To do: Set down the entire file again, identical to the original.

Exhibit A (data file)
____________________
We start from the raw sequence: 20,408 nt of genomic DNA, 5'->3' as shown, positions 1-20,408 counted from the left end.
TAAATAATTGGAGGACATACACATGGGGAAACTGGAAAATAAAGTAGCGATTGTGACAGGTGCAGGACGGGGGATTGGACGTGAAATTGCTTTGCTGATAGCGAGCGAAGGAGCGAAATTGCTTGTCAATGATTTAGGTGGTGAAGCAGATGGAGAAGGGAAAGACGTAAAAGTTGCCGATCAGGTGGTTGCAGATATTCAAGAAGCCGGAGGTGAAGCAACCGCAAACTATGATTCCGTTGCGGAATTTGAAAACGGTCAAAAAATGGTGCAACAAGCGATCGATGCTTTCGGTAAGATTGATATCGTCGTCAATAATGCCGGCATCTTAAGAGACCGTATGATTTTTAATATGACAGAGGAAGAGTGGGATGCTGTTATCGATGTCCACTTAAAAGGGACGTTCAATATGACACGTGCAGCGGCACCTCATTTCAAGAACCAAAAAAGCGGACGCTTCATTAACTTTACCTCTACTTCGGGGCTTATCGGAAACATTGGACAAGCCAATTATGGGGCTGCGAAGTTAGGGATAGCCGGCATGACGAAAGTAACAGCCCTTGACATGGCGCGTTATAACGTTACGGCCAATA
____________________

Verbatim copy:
We start from the raw sequence: 20,408 nt of genomic DNA, 5'->3' as shown, positions 1-20,408 counted from the left end.
TAAATAATTGGAGGACATACACATGGGGAAACTGGAAAATAAAGTAGCGATTGTGACAGGTGCAGGACGGGGGATTGGACGTGAAATTGCTTTGCTGATAGCGAGCGAAGGAGCGAAATTGCTTGTCAATGATTTAGGTGGTGAAGCAGATGGAGAAGGGAAAGACGTAAAAGTTGCCGATCAGGTGGTTGCAGATATTCAAGAAGCCGGAGGTGAAGCAACCGCAAACTATGATTCCGTTGCGGAATTTGAAAACGGTCAAAAAATGGTGCAACAAGCGATCGATGCTTTCGGTAAGATTGATATCGTCGTCAATAATGCCGGCATCTTAAGAGACCGTATGATTTTTAATATGACAGAGGAAGAGTGGGATGCTGTTATCGATGTCCACTTAAAAGGGACGTTCAATATGACACGTGCAGCGGCACCTCATTTCAAGAACCAAAAAAGCGGACGCTTCATTAACTTTACCTCTACTTCGGGGCTTATCGGAAACATTGGACAAGCCAATTATGGGGCTGCGAAGTTAGGGATAGCCGGCATGACGAAAGTAACAGCCCTTGACATGGCGCGTTATAACGTTACGGCCAATA